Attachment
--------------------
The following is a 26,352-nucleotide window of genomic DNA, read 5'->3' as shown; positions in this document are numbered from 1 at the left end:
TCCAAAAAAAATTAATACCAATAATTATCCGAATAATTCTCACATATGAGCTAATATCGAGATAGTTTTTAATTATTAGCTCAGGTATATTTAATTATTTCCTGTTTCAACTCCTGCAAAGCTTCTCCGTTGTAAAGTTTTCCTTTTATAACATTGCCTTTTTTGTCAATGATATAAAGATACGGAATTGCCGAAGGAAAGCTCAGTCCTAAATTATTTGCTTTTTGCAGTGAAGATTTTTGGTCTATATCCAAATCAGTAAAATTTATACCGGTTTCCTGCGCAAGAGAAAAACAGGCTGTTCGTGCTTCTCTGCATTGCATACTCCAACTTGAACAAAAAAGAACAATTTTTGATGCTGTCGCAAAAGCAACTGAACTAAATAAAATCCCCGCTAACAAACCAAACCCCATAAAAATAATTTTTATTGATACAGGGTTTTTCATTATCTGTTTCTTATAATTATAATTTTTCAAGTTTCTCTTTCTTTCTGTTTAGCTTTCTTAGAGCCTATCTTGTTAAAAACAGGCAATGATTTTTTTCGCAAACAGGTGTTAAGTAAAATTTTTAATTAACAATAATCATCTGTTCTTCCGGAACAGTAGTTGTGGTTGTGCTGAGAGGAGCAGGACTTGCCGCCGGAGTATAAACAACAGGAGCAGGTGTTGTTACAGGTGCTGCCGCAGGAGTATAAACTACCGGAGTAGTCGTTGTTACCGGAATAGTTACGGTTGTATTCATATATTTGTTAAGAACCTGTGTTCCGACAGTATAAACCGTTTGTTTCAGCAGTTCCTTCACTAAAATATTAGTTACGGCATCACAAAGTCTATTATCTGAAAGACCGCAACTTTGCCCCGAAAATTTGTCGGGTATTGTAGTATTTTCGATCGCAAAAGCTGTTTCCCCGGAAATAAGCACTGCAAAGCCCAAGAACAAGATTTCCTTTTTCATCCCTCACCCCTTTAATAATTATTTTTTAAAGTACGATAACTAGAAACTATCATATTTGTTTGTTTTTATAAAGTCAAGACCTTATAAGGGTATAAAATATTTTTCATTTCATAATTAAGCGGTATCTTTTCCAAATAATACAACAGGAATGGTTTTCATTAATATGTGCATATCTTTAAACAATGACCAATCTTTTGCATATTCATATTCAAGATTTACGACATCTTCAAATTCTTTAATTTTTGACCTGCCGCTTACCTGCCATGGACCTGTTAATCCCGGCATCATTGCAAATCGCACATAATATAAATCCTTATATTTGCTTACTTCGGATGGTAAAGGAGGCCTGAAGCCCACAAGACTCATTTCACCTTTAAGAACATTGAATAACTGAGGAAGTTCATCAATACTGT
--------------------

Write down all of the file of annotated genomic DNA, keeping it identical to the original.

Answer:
The following is a 26,352-nucleotide window of genomic DNA, read 5'->3' as shown; positions in this document are numbered from 1 at the left end:
TCCAAAAAAAATTAATACCAATAATTATCCGAATAATTCTCACATATGAGCTAATATCGAGATAGTTTTTAATTATTAGCTCAGGTATATTTAATTATTTCCTGTTTCAACTCCTGCAAAGCTTCTCCGTTGTAAAGTTTTCCTTTTATAACATTGCCTTTTTTGTCAATGATATAAAGATACGGAATTGCCGAAGGAAAGCTCAGTCCTAAATTATTTGCTTTTTGCAGTGAAGATTTTTGGTCTATATCCAAATCAGTAAAATTTATACCGGTTTCCTGCGCAAGAGAAAAACAGGCTGTTCGTGCTTCTCTGCATTGCATACTCCAACTTGAACAAAAAAGAACAATTTTTGATGCTGTCGCAAAAGCAACTGAACTAAATAAAATCCCCGCTAACAAACCAAACCCCATAAAAATAATTTTTATTGATACAGGGTTTTTCATTATCTGTTTCTTATAATTATAATTTTTCAAGTTTCTCTTTCTTTCTGTTTAGCTTTCTTAGAGCCTATCTTGTTAAAAACAGGCAATGATTTTTTTCGCAAACAGGTGTTAAGTAAAATTTTTAATTAACAATAATCATCTGTTCTTCCGGAACAGTAGTTGTGGTTGTGCTGAGAGGAGCAGGACTTGCCGCCGGAGTATAAACAACAGGAGCAGGTGTTGTTACAGGTGCTGCCGCAGGAGTATAAACTACCGGAGTAGTCGTTGTTACCGGAATAGTTACGGTTGTATTCATATATTTGTTAAGAACCTGTGTTCCGACAGTATAAACCGTTTGTTTCAGCAGTTCCTTCACTAAAATATTAGTTACGGCATCACAAAGTCTATTATCTGAAAGACCGCAACTTTGCCCCGAAAATTTGTCGGGTATTGTAGTATTTTCGATCGCAAAAGCTGTTTCCCCGGAAATAAGCACTGCAAAGCCCAAGAACAAGATTTCCTTTTTCATCCCTCACCCCTTTAATAATTATTTTTTAAAGTACGATAACTAGAAACTATCATATTTGTTTGTTTTTATAAAGTCAAGACCTTATAAGGGTATAAAATATTTTTCATTTCATAATTAAGCGGTATCTTTTCCAAATAATACAACAGGAATGGTTTTCATTAATATGTGCATATCTTTAAACAATGACCAATCTTTTGCATATTCATATTCAAGATTTACGACATCTTCAAATTCTTTAATTTTTGACCTGCCGCTTACCTGCCATGGACCTGTTAATCCCGGCATCATTGCAAATCGCACATAATATAAATCCTTATATTTGCTTACTTCGGATGGTAAAGGAGGCCTGAAGCCCACAAGACTCATTTCACCTTTAAGAACATTGAATAACTGAGGAAGTTCATCAATACTGT